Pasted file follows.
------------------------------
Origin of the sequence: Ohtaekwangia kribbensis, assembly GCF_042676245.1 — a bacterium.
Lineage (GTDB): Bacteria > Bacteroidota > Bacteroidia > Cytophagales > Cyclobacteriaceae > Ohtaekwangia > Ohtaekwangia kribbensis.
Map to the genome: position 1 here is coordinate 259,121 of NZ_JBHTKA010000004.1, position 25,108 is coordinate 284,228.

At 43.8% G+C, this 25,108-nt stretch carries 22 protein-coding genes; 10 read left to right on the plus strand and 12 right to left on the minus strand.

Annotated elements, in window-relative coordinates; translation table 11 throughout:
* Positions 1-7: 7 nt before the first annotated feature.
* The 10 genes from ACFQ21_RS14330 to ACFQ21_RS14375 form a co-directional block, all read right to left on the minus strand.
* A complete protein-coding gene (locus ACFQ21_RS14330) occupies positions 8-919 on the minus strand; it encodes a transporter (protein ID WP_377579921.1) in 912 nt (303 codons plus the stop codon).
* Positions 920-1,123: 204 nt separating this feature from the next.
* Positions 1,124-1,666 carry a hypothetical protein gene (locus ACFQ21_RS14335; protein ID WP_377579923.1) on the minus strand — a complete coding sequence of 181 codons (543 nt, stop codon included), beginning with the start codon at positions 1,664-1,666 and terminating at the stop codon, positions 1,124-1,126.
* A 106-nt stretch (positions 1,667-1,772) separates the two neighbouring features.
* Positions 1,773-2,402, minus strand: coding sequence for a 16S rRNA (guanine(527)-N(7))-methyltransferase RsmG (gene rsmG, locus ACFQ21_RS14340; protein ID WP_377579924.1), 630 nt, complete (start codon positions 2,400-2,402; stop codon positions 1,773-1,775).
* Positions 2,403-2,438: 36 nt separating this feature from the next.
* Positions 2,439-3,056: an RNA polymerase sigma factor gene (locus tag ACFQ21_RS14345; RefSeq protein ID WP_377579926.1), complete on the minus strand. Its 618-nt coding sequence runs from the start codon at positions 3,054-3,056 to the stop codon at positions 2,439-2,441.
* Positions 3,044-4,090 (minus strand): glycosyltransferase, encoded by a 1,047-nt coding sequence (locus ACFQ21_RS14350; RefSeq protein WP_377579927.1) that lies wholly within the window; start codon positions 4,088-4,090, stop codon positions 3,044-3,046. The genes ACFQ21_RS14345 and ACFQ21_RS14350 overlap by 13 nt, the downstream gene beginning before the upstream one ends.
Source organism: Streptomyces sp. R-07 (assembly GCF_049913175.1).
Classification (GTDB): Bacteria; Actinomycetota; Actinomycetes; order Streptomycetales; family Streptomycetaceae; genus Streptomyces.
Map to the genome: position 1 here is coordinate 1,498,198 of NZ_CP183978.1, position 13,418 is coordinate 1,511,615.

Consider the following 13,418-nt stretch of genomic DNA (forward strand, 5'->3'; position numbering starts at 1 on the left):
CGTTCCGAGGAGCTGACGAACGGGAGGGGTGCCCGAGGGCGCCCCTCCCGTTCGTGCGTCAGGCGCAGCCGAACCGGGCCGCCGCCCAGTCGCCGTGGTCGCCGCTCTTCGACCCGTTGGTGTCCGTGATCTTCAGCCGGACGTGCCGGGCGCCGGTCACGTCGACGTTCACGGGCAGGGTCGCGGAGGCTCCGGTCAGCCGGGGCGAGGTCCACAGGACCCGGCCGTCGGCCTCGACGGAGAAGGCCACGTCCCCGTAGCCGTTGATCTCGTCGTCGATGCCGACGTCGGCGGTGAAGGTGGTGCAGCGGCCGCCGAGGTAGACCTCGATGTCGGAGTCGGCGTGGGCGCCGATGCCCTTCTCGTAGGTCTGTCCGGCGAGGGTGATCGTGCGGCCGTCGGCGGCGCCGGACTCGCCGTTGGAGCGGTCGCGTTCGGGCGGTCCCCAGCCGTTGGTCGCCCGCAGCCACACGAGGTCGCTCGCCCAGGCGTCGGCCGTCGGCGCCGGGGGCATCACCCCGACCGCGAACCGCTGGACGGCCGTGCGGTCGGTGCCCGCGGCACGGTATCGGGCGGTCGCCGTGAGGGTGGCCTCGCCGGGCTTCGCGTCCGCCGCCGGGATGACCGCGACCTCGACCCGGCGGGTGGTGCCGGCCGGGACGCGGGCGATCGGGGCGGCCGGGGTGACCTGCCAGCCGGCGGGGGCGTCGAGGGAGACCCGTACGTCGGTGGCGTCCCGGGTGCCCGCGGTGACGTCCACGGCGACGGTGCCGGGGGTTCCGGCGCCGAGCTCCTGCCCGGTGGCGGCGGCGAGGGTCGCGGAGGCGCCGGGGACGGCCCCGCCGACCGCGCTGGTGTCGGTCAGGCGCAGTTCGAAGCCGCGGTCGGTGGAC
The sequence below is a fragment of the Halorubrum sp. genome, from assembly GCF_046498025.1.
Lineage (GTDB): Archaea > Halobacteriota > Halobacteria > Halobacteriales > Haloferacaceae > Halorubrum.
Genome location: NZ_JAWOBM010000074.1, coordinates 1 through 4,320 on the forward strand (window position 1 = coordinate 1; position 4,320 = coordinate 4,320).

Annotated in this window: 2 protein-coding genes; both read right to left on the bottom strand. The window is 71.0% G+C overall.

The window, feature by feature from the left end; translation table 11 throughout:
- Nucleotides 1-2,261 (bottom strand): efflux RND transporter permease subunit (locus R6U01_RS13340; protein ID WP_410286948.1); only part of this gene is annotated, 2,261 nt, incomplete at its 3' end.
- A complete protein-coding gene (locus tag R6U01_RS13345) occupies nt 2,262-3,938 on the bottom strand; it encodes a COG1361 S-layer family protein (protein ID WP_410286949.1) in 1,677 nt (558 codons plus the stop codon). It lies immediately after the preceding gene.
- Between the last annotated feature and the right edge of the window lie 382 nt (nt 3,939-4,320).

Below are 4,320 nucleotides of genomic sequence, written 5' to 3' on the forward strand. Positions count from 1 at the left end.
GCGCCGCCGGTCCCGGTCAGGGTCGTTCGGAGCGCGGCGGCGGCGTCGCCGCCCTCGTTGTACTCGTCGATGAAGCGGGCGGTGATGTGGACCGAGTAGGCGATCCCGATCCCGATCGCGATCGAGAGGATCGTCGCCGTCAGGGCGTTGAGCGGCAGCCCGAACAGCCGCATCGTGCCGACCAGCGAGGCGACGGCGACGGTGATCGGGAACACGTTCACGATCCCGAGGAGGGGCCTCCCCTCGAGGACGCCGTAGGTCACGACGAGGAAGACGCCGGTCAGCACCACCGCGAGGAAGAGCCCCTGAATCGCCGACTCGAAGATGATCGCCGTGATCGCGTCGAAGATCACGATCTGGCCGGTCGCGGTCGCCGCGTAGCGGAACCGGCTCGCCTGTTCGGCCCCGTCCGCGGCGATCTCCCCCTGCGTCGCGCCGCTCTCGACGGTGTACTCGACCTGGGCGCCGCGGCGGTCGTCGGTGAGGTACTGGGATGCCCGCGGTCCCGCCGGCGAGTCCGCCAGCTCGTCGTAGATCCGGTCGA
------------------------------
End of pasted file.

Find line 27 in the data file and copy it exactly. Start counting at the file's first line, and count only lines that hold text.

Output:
- A complete protein-coding gene (locus tag R6U01_RS13345) occupies nt 2,262-3,938 on the bottom strand; it encodes a COG1361 S-layer family protein (protein ID WP_410286949.1) in 1,677 nt (558 codons plus the stop codon). It lies immediately after the preceding gene.